I looked into my son’s face. I saw tears streaming down his cheek as he tilted his head back and cried like it was the end of the world. I asked David to hold out his finger, and he did, but shouted, “Please don’t touch it, please don’t touch it. Ow, ow, ow!”
I tried to think back to what it was like to be a child, to when a glass splinter was a mountain of pain. My patience was wearing thin. My wife, Melissa, hovered nearby in case I did something rash, like swipe my finger down his. I could tell that, with the angle of the splinter, my finger-swipe technique would remove it. But at what cost?
As I drove to work I wondered, What is going on here that I’m missing?
With Easter approaching, I’ve been thinking about the Passover meal. In David’s drama, I see the same elements: tears, blood, a sinful splinter (maybe that one’s a stretch), a loving father determined to end his son’s pain. But there’s still something missing…
Through Passover, which most of us know connects to the Lord’s Supper in some way, God was weaving continuous themes that would find their climax in Jesus.
Two million Jewish visitors made the pilgrimage to Jerusalem each year for the feast of Passover. Jesus and his 12 disciples were among them. Vendors hawked their wares, relatives reconnected, and stories were swapped. It was a big party.
And at the center of the party was a little lamb. It had always been this way. From Isaac asking his father, Abraham, “Where’s the lamb for sacrifice?” to the Exodus from Egypt, through the Books of Judges, Kings and the Prophets, the lamb was central.
There are three crucial elements in the Passover meal: bitter herbs, unleavened bread and a lamb. They are object lessons for God’s people.
The bitter herbs represent the tears that the Jews shed while they felt the whips in Egypt, as well as the tears they would later cry in Exile.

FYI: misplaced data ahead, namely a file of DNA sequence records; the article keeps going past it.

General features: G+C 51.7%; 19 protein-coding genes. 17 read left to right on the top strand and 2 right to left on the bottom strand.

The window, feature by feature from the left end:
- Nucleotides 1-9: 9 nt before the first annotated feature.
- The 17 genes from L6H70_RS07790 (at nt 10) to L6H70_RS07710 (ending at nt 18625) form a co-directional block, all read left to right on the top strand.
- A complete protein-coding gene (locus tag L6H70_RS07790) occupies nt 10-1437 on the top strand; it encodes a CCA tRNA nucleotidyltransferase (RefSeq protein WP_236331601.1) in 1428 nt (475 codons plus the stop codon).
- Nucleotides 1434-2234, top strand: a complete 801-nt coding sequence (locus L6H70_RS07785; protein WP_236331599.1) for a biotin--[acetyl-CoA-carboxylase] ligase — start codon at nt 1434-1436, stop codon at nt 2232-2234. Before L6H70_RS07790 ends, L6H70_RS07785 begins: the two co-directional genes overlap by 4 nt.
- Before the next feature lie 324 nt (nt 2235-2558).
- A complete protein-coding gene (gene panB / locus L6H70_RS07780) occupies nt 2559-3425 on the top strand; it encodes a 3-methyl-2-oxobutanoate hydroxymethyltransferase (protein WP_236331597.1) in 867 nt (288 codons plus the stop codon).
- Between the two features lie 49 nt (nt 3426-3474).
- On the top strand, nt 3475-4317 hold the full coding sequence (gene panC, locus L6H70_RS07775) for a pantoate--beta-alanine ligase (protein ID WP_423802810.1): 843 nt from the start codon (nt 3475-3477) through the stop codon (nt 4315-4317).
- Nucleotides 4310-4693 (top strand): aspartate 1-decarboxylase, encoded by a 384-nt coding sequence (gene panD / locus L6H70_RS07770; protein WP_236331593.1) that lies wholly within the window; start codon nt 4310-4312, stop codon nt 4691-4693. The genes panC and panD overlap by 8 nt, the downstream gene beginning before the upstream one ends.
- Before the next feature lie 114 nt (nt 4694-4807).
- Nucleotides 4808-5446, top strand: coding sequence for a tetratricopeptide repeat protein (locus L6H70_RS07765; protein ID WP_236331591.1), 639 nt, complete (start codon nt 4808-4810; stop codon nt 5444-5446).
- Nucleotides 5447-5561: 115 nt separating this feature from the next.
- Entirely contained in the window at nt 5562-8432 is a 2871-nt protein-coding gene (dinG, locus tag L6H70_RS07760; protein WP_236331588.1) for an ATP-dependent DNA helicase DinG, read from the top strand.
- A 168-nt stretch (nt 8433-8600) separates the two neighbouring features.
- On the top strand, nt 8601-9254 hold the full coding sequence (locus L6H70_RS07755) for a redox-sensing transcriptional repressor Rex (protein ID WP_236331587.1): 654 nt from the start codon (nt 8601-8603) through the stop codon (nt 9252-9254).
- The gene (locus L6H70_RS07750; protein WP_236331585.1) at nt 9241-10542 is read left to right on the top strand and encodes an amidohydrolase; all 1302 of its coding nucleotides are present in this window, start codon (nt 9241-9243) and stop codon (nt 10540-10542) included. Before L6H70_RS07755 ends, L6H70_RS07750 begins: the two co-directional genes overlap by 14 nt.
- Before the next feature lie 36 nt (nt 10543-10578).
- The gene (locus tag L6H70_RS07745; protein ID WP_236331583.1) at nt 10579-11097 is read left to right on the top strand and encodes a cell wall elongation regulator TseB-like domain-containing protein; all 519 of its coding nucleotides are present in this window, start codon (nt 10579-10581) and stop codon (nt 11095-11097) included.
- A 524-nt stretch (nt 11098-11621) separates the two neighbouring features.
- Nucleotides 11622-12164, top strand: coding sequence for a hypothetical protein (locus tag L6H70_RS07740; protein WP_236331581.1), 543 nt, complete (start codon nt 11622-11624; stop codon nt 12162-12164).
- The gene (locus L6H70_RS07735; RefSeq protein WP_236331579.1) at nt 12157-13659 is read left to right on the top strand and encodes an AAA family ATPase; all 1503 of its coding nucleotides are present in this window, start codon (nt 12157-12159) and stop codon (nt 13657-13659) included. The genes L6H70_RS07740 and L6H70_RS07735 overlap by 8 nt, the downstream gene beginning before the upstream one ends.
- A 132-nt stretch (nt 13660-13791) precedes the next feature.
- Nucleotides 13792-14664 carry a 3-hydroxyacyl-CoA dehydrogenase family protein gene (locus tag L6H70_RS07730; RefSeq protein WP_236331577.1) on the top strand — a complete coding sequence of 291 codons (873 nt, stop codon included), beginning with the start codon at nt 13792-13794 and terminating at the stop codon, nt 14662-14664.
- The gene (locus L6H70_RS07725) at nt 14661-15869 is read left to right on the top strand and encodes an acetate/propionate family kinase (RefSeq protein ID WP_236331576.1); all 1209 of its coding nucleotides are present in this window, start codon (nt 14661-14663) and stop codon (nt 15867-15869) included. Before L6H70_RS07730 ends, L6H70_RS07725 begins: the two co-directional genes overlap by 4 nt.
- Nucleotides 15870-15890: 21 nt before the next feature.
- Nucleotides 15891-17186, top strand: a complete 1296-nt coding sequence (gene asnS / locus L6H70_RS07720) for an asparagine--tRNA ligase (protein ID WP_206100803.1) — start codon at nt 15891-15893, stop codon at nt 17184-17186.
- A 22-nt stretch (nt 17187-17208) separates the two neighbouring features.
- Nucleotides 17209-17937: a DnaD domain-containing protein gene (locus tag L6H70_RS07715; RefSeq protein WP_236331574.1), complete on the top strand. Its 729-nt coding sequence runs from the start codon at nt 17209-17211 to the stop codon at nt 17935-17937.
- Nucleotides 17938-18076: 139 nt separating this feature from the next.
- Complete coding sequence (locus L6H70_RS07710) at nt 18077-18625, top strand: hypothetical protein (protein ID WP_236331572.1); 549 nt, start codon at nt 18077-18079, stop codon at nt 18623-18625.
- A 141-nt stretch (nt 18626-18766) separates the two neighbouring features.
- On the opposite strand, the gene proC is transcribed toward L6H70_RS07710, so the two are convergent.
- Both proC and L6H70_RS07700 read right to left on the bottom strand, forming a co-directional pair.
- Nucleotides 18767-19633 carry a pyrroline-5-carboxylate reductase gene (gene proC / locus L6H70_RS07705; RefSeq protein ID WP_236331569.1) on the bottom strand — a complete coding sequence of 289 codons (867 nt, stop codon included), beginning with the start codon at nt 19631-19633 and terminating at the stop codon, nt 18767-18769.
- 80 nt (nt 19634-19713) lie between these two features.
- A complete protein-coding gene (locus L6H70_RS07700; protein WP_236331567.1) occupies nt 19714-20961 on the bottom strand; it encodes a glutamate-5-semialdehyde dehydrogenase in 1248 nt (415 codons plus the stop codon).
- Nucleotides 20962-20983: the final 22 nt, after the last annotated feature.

Unleavened often bread represents sin. As the Jews baked, they would take a bit of leavened sourdough and pinch it off for the next batch. This leaven represents the continuity of our sinful state all the way back to Adam.
And finally there is the lamb, whose blood was painted on the doorposts in the first Passover. It was God’s protective covering as He passed over the families, sparing the first-born sons who were covered. And killing the first-born sons who weren’t.
This last symbol disturbs me. Why sacrifice? Why kill a cute little lamb?
For a week, the family would take in a fluffy ball of bleating fun, a dubious family pet. At the end of the week, the father would take the lamb, pull back its head, and in silence, slit its throat.
For a Jew in ancient times and for most eastern cultures, the idea of communal sin was understood. All gods had a right to demand payment from a representative. Otherwise, everyone would pay.
Cru staff member Ellis Goldstein, a Messianic Jew, says that the lamb was not a lesson of God’s brutality, but a disturbing lesson for a different reason: An innocent victim was to take on the sins of the family. And as painful as it was to watch, it was a foreshadowing of the pain that God would feel when he gave up his very own Son, the ultimate lamb.